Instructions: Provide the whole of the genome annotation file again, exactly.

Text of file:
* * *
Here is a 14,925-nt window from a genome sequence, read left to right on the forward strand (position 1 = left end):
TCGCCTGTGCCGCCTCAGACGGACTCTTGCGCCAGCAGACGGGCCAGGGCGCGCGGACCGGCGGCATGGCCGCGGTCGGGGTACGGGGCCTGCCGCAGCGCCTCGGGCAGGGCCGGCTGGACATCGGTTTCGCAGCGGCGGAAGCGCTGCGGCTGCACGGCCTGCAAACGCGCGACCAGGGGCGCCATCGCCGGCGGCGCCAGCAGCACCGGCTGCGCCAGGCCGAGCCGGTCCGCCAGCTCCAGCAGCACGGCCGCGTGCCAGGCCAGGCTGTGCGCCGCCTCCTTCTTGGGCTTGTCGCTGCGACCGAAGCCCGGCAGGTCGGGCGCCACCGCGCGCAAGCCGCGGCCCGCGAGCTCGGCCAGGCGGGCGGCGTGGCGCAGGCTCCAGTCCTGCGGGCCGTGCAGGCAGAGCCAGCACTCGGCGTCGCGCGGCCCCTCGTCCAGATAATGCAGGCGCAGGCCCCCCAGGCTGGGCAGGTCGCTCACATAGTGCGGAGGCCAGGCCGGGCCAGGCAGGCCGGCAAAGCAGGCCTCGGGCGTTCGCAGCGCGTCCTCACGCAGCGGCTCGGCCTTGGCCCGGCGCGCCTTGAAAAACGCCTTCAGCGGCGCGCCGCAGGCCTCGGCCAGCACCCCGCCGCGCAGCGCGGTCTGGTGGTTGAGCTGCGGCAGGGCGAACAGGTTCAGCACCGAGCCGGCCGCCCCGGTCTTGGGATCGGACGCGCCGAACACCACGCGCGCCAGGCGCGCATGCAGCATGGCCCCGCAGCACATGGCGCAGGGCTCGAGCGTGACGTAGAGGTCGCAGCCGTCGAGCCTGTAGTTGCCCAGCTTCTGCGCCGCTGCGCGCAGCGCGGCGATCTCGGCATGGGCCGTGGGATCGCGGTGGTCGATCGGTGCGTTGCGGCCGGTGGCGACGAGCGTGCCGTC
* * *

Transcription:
Here is a 14,925-nt window from a genome sequence, read left to right on the forward strand (position 1 = left end):
TCGCCTGTGCCGCCTCAGACGGACTCTTGCGCCAGCAGACGGGCCAGGGCGCGCGGACCGGCGGCATGGCCGCGGTCGGGGTACGGGGCCTGCCGCAGCGCCTCGGGCAGGGCCGGCTGGACATCGGTTTCGCAGCGGCGGAAGCGCTGCGGCTGCACGGCCTGCAAACGCGCGACCAGGGGCGCCATCGCCGGCGGCGCCAGCAGCACCGGCTGCGCCAGGCCGAGCCGGTCCGCCAGCTCCAGCAGCACGGCCGCGTGCCAGGCCAGGCTGTGCGCCGCCTCCTTCTTGGGCTTGTCGCTGCGACCGAAGCCCGGCAGGTCGGGCGCCACCGCGCGCAAGCCGCGGCCCGCGAGCTCGGCCAGGCGGGCGGCGTGGCGCAGGCTCCAGTCCTGCGGGCCGTGCAGGCAGAGCCAGCACTCGGCGTCGCGCGGCCCCTCGTCCAGATAATGCAGGCGCAGGCCCCCCAGGCTGGGCAGGTCGCTCACATAGTGCGGAGGCCAGGCCGGGCCAGGCAGGCCGGCAAAGCAGGCCTCGGGCGTTCGCAGCGCGTCCTCACGCAGCGGCTCGGCCTTGGCCCGGCGCGCCTTGAAAAACGCCTTCAGCGGCGCGCCGCAGGCCTCGGCCAGCACCCCGCCGCGCAGCGCGGTCTGGTGGTTGAGCTGCGGCAGGGCGAACAGGTTCAGCACCGAGCCGGCCGCCCCGGTCTTGGGATCGGACGCGCCGAACACCACGCGCGCCAGGCGCGCATGCAGCATGGCCCCGCAGCACATGGCGCAGGGCTCGAGCGTGACGTAGAGGTCGCAGCCGTCGAGCCTGTAGTTGCCCAGCTTCTGCGCCGCTGCGCGCAGCGCGGCGATCTCGGCATGGGCCGTGGGATCGCGGTGGTCGATCGGTGCGTTGCGGCCGGTGGCGACGAGCGTGCCGTC